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3 banks have posted initial reactions to the surprise removal of the 1.20  floor from under EUR/CHF, a move that shocked markets and sent the franc shooting higher.

These first reactions see mention the ECB  decision next week, which is expected to consist of an  announcement of quantitative easing:

Here is their view, courtesy of eFXnews:

In a surprise move that shocked the market, the Swiss National Bank (SNB) discontinued the minimum exchange rate of CHF 1.20 per euro. The following are the first reactions to this move as provided by the economists and FX strategists at JP Morgan, Deutsche Bank, and SEB Group.

JPM:  The SNB’s decision to abandon the floor for EUR/CHF is remarkable but not unwarranted. As we have long argued and indeed positioned for, the SNB was losing the ability to prevent an increasingly justified depreciation in the euro against the franc. The pressure was bought to a head by the prospects for ECB QE and the SNB’s inability to substantially expand its balance sheet from an already bloated 85% of GDP.  Most surprising in today’s decision is that the SNB has not chosen to retreats in a managed fashion – it has completely removed the floor such that EUR/CHF is now free floating…We are currently short EUR/CHF through a 1.2088 put, expiry 16 March. This is currently valued around 40%. We will hold for now but look to unwind if spot dips much below 0.90.

DB:  The SNB decided to remove the minimum exchange rate floor. This is a huge surprise, and leaves two initial questions: (i) where will EUR/CHF settle and (ii) what is the impact on EUR/USD. On the latter, despite the big drop would say it is *initially* marginally positive in that agressive SNB accumulation is now off the table, implying that we will no longer be getting the EUR-selling reserve diversification flows. Also, EUR/CHF weakness is marginally inflationary for the euro-area. On (i) however this is a HUGE hit to their credibility having committed to the floor for so long…The ultimate impact on EUR/USD is therefore a bit more ambivalent, as it is for global rates: ultimate aim of SNB policy is to encourage outflows but there is also the risk they are forced to come back in to stabilize markets.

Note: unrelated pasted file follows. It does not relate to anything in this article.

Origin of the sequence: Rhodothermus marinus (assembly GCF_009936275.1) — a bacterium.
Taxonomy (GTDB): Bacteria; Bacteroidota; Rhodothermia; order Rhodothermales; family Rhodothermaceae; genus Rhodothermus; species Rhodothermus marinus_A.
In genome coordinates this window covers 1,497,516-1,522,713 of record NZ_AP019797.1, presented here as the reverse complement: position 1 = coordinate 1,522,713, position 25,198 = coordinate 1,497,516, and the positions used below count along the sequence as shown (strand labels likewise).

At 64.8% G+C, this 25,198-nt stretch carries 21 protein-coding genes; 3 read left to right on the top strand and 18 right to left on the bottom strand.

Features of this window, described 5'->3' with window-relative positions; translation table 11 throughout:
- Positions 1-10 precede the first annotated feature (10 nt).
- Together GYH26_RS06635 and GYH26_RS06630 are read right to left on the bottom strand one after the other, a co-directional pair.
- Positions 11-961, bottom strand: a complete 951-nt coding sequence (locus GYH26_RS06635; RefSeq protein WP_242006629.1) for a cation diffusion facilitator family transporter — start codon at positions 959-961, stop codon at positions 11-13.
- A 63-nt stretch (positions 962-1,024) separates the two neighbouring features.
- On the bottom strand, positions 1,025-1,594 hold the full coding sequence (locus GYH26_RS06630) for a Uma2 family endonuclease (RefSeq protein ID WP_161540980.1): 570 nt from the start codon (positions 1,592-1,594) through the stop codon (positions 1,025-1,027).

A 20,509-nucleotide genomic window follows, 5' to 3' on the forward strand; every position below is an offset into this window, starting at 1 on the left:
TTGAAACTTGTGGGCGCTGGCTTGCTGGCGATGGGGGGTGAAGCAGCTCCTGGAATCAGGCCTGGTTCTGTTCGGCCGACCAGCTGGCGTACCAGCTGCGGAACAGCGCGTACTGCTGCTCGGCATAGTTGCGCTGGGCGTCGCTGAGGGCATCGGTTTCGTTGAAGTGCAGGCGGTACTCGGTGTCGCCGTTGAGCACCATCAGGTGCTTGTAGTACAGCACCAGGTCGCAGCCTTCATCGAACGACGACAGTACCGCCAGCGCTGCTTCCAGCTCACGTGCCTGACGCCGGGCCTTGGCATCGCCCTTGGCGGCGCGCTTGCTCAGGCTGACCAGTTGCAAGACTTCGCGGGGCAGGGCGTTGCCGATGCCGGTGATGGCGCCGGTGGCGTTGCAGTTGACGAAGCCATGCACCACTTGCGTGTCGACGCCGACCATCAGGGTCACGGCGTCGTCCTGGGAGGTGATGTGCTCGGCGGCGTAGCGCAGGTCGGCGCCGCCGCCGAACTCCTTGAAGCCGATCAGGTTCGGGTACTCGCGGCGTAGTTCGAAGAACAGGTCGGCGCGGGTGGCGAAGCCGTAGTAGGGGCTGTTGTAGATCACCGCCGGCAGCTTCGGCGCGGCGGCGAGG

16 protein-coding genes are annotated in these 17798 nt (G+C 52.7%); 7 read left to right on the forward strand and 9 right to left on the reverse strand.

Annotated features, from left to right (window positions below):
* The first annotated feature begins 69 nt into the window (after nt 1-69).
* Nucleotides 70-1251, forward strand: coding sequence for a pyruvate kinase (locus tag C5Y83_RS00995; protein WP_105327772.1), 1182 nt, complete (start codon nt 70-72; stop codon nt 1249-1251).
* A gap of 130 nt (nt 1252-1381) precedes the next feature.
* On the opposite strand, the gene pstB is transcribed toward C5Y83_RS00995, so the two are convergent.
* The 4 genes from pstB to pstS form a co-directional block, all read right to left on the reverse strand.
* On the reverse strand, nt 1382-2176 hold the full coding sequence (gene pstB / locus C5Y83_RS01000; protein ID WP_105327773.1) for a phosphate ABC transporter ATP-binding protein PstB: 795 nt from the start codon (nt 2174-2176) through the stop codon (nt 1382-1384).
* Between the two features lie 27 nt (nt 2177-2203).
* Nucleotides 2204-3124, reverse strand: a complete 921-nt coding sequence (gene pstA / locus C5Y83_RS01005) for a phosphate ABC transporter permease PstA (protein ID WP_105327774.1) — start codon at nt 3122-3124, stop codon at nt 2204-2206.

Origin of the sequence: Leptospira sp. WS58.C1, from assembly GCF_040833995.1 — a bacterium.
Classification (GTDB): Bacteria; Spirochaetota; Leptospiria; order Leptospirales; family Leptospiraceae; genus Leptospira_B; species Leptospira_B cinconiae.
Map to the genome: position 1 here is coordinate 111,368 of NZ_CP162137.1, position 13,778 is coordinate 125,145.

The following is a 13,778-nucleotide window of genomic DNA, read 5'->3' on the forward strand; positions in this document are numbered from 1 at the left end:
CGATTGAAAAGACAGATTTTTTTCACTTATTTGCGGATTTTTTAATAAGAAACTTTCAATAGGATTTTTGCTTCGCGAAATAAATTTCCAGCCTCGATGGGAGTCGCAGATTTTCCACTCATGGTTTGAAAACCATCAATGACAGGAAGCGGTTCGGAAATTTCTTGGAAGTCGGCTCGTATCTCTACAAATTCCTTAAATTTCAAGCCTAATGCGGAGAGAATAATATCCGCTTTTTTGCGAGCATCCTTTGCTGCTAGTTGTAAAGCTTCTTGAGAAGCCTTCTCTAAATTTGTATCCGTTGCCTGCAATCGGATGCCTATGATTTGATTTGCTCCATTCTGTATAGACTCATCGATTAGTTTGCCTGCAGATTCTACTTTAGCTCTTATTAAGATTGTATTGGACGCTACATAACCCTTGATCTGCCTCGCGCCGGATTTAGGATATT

SEB:  We assume that that the SNB has realized that relative monetary policy is crucial for exchange rates and policy easing by the ECB has weakened the EUR and the CHF substantially against the USD since last summer while  inflows to Switzerland has increased and the central bank expects this trend to continue. Markets reacted with a initial huge appreciation of the Swiss franc against all major currencies. EUR/CHF was down to 0.8517 before stabilising at 1.05. Where the EUR/CHF exchange rate will stabilize is impossible to say. The CHF is long-term overvalued from a fundamental stance at any level below the floor. However the attractiveness of the CHF in the context of the Euro zone crisis and the risk of further easing by the ECB as broad based government bond purchases will main the downside pressure in EUR/CHF. The SNB decision today should probably be viewed against the risks the ECB will launch new measures at the upcoming meeting on January 22, which will weaken the euro even further.

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